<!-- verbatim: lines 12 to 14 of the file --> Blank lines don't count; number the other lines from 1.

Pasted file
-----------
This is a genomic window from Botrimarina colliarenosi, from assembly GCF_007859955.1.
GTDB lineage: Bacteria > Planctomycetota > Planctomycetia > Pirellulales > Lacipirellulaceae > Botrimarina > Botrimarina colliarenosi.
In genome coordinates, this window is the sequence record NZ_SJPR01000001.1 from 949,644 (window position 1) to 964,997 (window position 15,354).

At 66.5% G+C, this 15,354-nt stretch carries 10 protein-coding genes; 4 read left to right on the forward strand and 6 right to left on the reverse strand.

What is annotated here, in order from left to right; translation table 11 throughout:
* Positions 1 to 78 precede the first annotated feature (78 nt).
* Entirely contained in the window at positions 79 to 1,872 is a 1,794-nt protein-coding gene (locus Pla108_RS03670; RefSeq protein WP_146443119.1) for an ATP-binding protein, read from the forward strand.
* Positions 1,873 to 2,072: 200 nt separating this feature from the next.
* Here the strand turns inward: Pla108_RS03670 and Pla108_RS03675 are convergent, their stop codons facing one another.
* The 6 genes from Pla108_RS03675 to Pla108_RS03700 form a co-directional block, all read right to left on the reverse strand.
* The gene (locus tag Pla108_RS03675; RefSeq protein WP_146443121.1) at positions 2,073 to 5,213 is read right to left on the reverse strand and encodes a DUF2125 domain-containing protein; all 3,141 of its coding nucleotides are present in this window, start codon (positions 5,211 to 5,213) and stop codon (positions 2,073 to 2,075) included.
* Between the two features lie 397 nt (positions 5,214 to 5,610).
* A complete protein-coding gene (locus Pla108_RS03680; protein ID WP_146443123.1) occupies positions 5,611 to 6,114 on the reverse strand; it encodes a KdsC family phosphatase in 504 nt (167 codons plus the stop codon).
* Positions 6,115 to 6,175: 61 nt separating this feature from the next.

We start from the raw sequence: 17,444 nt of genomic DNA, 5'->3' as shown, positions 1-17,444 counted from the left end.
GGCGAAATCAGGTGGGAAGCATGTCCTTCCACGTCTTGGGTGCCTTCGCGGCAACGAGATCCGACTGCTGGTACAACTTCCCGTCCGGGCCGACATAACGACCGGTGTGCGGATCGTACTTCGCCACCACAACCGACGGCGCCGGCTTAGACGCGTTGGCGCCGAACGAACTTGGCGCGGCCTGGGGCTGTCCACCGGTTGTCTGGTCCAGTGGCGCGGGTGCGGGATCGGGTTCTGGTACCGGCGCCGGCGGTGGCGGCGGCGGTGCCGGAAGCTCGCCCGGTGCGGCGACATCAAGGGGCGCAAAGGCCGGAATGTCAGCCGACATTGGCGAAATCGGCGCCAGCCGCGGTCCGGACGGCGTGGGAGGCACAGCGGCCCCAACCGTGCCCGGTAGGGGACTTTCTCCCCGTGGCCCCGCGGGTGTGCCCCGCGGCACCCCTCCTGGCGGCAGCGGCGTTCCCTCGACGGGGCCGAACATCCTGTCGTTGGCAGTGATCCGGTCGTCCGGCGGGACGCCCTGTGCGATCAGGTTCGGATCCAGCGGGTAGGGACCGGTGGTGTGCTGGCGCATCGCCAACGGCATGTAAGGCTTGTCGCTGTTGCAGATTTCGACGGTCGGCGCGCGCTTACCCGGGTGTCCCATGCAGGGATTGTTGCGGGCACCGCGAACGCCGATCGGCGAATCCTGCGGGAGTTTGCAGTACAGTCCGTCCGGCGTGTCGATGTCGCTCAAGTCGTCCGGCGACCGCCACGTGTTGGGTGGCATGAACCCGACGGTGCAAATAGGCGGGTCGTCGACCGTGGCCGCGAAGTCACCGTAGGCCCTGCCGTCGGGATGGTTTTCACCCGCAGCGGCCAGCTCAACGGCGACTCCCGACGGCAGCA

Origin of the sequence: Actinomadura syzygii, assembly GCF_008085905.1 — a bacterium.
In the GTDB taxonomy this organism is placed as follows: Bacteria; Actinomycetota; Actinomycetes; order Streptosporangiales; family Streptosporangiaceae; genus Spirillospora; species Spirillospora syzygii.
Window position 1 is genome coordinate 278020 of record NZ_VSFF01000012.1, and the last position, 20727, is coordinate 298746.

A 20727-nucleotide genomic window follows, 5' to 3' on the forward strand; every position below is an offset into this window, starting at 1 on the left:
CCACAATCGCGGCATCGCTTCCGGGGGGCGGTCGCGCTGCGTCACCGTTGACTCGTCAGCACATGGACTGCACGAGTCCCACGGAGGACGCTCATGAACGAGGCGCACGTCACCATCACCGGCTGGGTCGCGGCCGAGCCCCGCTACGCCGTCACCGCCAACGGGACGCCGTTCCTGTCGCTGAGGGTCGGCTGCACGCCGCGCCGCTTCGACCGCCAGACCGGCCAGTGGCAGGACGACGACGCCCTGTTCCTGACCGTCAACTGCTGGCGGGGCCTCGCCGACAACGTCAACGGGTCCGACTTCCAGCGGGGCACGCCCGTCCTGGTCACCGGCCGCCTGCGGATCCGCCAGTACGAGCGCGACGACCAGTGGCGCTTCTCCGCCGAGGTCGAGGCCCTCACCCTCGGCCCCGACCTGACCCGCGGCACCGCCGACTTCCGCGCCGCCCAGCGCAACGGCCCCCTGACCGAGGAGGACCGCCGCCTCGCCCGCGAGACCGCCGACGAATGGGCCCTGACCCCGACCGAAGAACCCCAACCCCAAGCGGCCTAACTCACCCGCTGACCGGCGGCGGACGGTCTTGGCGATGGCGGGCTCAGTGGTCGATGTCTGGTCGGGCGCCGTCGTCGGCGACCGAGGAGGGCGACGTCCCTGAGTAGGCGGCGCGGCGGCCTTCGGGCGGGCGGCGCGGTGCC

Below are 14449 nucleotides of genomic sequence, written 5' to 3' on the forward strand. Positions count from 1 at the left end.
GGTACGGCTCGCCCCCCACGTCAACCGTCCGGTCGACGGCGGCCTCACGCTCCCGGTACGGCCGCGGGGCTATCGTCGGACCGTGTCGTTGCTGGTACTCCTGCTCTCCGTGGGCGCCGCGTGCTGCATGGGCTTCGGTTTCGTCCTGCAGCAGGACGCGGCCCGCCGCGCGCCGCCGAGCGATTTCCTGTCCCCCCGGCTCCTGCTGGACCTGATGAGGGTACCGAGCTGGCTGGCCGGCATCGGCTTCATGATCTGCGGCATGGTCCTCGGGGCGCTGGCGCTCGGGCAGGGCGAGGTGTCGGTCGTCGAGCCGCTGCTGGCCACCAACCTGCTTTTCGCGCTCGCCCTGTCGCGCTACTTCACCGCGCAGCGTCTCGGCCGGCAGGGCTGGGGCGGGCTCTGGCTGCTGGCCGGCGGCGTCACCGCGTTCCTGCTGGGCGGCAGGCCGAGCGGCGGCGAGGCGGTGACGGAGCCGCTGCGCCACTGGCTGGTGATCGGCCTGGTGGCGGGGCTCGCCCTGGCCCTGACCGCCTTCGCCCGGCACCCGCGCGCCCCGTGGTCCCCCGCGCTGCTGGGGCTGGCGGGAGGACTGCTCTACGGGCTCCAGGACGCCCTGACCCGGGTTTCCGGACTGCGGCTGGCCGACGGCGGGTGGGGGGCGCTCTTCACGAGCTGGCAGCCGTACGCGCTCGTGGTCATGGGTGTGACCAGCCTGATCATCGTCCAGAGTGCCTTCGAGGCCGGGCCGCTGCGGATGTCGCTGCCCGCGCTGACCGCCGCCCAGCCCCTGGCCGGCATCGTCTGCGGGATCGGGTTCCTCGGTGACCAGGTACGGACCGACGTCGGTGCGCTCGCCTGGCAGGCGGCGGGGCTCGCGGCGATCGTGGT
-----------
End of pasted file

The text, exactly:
* Between the two features lie 397 nt (positions 5,214 to 5,610).
* A complete protein-coding gene (locus Pla108_RS03680; protein ID WP_146443123.1) occupies positions 5,611 to 6,114 on the reverse strand; it encodes a KdsC family phosphatase in 504 nt (167 codons plus the stop codon).
* Positions 6,115 to 6,175: 61 nt separating this feature from the next.